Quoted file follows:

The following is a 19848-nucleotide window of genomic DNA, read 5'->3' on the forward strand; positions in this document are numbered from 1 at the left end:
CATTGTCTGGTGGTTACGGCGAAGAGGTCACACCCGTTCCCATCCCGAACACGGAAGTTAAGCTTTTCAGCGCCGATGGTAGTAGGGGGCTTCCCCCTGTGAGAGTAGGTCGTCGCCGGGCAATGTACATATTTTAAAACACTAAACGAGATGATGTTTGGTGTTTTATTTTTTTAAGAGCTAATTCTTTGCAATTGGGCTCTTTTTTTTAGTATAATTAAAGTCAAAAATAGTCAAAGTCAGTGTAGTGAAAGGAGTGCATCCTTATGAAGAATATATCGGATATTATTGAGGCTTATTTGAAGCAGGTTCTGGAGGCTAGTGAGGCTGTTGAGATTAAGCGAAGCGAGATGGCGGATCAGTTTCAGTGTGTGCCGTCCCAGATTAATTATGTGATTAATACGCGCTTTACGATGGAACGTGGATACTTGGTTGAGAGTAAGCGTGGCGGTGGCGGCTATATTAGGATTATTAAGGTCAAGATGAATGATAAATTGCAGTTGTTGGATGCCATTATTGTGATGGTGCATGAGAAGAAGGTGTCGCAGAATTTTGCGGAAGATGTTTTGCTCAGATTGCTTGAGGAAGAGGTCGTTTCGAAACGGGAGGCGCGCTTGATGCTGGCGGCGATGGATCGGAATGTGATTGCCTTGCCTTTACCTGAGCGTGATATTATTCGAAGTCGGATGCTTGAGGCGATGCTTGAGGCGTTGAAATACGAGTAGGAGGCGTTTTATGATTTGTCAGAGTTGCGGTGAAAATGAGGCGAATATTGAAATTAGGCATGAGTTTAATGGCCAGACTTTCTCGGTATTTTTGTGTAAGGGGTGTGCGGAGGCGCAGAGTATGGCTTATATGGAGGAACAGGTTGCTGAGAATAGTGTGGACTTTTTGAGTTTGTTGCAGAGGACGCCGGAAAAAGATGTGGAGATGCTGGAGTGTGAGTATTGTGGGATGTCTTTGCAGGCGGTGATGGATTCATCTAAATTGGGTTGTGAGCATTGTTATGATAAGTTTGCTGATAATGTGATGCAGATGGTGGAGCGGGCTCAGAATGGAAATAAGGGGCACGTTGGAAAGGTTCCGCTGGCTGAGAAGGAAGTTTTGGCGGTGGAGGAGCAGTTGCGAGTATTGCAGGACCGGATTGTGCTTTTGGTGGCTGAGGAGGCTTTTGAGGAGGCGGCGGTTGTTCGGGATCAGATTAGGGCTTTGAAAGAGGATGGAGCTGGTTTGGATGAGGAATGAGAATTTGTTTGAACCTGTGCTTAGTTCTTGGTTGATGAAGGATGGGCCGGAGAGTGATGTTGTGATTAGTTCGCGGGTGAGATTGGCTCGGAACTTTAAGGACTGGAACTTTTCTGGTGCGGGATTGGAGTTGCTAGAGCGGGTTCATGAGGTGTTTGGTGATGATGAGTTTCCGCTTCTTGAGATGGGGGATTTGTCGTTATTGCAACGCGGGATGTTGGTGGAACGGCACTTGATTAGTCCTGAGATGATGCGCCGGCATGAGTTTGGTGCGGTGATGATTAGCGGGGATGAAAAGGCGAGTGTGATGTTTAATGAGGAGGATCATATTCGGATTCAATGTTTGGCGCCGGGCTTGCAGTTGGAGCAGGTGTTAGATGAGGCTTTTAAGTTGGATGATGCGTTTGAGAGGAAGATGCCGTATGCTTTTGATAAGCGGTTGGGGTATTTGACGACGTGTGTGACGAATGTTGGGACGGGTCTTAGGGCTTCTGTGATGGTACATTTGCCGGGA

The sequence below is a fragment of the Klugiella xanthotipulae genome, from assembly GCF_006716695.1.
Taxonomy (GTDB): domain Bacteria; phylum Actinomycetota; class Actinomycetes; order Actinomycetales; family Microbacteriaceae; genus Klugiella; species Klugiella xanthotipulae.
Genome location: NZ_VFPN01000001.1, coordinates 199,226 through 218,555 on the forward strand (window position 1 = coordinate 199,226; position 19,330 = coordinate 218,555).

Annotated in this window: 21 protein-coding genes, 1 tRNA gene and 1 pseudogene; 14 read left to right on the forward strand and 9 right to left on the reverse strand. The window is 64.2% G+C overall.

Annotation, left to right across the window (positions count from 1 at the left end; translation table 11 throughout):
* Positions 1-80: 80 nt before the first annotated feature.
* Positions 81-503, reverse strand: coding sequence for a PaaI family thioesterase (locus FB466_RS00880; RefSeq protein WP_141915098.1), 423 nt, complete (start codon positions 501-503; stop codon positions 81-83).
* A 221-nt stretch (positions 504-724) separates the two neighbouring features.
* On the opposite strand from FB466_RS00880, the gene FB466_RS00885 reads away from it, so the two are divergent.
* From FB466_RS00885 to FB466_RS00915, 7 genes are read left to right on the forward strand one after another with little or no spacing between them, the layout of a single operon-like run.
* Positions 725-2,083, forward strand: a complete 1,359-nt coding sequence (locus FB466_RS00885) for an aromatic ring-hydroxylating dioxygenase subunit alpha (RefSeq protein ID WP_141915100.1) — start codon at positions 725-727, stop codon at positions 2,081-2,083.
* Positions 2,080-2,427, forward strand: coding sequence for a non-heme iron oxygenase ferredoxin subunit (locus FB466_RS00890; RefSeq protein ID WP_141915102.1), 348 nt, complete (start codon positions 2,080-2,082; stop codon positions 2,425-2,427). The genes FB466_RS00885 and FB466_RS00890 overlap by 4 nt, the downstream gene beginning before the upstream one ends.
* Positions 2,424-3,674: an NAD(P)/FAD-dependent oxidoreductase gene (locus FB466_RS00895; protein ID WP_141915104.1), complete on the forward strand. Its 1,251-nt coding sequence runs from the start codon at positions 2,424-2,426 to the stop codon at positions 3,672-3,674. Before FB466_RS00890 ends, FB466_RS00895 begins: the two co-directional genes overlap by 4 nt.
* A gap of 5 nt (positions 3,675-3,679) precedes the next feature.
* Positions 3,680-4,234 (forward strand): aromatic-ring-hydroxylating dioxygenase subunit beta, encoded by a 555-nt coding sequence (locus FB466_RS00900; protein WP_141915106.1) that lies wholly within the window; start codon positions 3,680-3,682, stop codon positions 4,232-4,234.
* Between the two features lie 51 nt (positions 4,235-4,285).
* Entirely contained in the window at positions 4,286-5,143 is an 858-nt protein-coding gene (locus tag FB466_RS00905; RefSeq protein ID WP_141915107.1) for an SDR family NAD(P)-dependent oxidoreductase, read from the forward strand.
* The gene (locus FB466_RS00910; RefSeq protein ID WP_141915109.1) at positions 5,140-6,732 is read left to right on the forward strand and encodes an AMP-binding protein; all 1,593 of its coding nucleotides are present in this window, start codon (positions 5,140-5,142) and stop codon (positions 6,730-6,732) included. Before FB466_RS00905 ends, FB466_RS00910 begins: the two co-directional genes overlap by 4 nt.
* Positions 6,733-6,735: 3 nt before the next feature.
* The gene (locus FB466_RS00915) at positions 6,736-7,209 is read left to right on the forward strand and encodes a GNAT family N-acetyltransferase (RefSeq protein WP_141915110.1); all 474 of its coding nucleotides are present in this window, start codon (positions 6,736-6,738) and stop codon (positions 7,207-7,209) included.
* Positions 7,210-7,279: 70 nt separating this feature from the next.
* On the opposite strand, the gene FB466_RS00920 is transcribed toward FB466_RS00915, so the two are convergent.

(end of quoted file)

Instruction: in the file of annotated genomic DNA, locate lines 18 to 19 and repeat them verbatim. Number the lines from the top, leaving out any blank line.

* Between the two features lie 51 nt (positions 4,235-4,285).
* Entirely contained in the window at positions 4,286-5,143 is an 858-nt protein-coding gene (locus tag FB466_RS00905; RefSeq protein ID WP_141915107.1) for an SDR family NAD(P)-dependent oxidoreductase, read from the forward strand.